Nothing about this deal is what it seems. The $1.5 million rebate. It's actually $1.5 million plus 3% which the city will pay out in one lump sum. That 3% really adds up year after year. The 10 year time period? It's really the lesser of 10 years or whenever Illumina can claim the rebate. Illumina moving to Poway or Memphis? It turns out neither Poway nor Memphis had ever heard of that. Illumina seeking a tax advantage not to move out of San Diego? Illumina CEO Flatley didn't approach the City. The Mayor's office in the person of Almis Udrys, Kevin Faulconer's Director of Government Affairs, approached him. The City Council's approval of the deal? The City Council's "approval" came after the deal had already been signed by Faulconer and Flatley. Did anyone on the City Council do their homework or due diligence to check this deal out? The first clue, Sherlock, was that Illumina had signed 15 year leases on all or some of its properties. Doesn't seem that they were going anywhere any time soon.
The Illumina deal sets a disastrous precedent for other corporations to seek out their own tax deals. It is just the harbinger of things to come. With the San Diego Regional Economic Development Corporation giving the "heads up", and Almis Udrys as liason, Mayor Faulconer is only too able and willing to do tax giveaways to San Diego corporations. Hey, we're open for business. C'mon down! The City Council's approval will just be an afterthought. Someone from the Mayor's office, like David Graham, will send the Council a Memorandum telling them to hurry up and ratify the Mayor's deals.
That's money that won't be used for parks, libraries, schools and infrastructure repairs like replacing 100 year old water mains and filling potholes. The Republicans' goal is to defund government and give the money to corporations. As their spokeman, Grover Norquist, has said, "We want to make government so small that it can be drowned in the bathtub." That's the Republican mantra. Corporate welfare of the type given to Illumina Corporation is a handy means for defunding government and transferring the money to the private sector.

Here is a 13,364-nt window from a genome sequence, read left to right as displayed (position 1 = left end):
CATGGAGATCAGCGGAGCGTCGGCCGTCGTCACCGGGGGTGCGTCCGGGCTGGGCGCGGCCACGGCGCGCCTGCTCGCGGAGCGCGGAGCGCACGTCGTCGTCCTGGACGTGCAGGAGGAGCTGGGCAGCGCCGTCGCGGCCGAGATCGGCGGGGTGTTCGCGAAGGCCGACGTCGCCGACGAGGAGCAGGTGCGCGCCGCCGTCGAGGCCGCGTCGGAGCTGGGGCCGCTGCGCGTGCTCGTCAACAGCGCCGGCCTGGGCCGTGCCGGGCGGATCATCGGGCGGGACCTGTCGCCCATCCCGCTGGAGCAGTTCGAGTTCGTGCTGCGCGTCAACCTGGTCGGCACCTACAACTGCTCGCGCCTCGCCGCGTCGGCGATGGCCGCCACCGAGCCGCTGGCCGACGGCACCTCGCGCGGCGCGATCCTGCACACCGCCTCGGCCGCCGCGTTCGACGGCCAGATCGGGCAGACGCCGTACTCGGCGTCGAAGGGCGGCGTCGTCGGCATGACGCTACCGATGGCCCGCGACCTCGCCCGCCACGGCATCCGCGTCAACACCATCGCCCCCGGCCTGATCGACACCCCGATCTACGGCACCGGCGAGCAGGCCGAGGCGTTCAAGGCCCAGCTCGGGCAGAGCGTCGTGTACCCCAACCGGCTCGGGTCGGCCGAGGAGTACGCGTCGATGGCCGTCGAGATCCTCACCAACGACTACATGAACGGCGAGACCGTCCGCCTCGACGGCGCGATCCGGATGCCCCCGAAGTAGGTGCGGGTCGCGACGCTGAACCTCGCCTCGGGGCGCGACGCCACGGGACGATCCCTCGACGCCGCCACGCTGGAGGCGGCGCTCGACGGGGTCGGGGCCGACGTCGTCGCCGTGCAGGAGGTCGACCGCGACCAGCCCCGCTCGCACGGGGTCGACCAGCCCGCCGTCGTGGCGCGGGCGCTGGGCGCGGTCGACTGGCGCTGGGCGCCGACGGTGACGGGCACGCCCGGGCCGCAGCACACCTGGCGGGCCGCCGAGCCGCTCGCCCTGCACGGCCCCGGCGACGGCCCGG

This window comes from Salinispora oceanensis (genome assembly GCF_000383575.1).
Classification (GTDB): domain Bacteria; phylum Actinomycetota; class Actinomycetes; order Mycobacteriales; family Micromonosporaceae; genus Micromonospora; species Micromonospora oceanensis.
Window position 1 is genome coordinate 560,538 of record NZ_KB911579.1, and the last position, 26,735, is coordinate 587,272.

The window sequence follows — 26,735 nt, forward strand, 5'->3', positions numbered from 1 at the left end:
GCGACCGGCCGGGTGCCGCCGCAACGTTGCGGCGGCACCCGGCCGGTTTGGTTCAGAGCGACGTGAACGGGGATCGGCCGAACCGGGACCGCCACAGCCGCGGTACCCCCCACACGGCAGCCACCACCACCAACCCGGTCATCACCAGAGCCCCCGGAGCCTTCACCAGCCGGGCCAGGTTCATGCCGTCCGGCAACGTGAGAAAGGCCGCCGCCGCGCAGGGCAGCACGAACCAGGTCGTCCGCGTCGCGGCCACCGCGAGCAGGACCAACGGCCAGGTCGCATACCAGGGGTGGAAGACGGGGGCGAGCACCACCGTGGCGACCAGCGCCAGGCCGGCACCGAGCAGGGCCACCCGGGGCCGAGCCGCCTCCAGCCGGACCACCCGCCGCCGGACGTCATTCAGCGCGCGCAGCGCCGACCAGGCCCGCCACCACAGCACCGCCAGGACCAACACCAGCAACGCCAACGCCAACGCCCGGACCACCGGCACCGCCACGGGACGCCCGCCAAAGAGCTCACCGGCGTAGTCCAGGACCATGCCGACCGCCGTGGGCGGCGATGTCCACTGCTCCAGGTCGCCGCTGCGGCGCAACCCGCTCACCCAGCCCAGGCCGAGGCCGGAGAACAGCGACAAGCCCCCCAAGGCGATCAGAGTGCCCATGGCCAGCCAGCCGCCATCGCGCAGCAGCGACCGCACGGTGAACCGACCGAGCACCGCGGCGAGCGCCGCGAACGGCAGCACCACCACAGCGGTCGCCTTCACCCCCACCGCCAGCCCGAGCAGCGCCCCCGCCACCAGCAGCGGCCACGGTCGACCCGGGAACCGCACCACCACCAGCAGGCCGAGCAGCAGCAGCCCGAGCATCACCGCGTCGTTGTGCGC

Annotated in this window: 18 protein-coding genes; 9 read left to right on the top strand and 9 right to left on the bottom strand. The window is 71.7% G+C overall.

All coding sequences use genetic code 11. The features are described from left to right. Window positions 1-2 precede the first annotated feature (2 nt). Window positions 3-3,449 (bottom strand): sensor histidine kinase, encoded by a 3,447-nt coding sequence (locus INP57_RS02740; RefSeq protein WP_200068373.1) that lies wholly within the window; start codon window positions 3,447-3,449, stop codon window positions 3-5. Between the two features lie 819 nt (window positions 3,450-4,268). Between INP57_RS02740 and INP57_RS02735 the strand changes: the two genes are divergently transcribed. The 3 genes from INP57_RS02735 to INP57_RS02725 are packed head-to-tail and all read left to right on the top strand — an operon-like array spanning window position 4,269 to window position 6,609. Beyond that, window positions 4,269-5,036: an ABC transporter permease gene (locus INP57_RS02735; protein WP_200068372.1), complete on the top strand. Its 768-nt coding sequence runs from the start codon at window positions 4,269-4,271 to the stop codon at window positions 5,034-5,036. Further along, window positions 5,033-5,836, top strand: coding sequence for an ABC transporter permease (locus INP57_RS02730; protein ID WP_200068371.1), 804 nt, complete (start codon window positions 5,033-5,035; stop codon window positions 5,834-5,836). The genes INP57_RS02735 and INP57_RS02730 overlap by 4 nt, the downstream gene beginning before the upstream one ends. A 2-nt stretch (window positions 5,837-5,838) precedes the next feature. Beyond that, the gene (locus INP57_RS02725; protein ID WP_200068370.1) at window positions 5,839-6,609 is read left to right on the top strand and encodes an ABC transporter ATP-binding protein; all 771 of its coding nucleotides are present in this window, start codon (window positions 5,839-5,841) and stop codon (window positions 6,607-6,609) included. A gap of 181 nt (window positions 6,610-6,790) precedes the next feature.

Peter D. Enrich, a professor at Northeastern University School of Law has written:
The proliferation of state and local tax incentives designed to attract or retain business investment ... has proven troublingly resistant to reform. Despite a growing recognition ... that the competition over business incentives is at best a zero-sum game... the size of the incentive packages offered for large corporate facilities reaches ever-new heights ... The only consistent winners are the large businesses that can pit one jurisdiction against another for reduced tax burdens, while other taxpayers and citizens pay the cost in constrained government services and higher taxes ... The states and localities face a classic collective action problem: when they each pursue their individual self-interest, they all end up worse off.
CEO Jay Flatley was not going to move Illumina Corporation out of San Diego. He needs to stay close to the world class research universities in San Diego and the relationships developed therewith. His executives and highly paid employees don't want to trade San Diego's climate, the best in the nation, for Rich Perry's Texas hell hole. His kids want to continue surfing at the beaches. They all love their houses in La Jolla and Rancho Santa Fe. The wives want to continue shopping at University Towne Center. To uproot all these executives and highly paid employees would be unthinkable. Why then, does Mayor Faulconer think he has to offer tax rebate incentives to get major corporations to stay here? And to bum rush the City Council who obviously had not done their homework and due diligence on this issue. The best policy is to have faith and believe in San Diego as a place that major corporations would want to locate and, once located, would want to stay. The urge to offer tax incentives to corporations must be resisted. A Democratic Mayor would have resisted.
The Illumina rebate is just the beginning, the advent of a new era in San Diego politics, the signal that more is yet to come. The Mayor is sending a message to business. C'mon y'all, line up for your free tax giveaways. Mayor Kevin is open for business!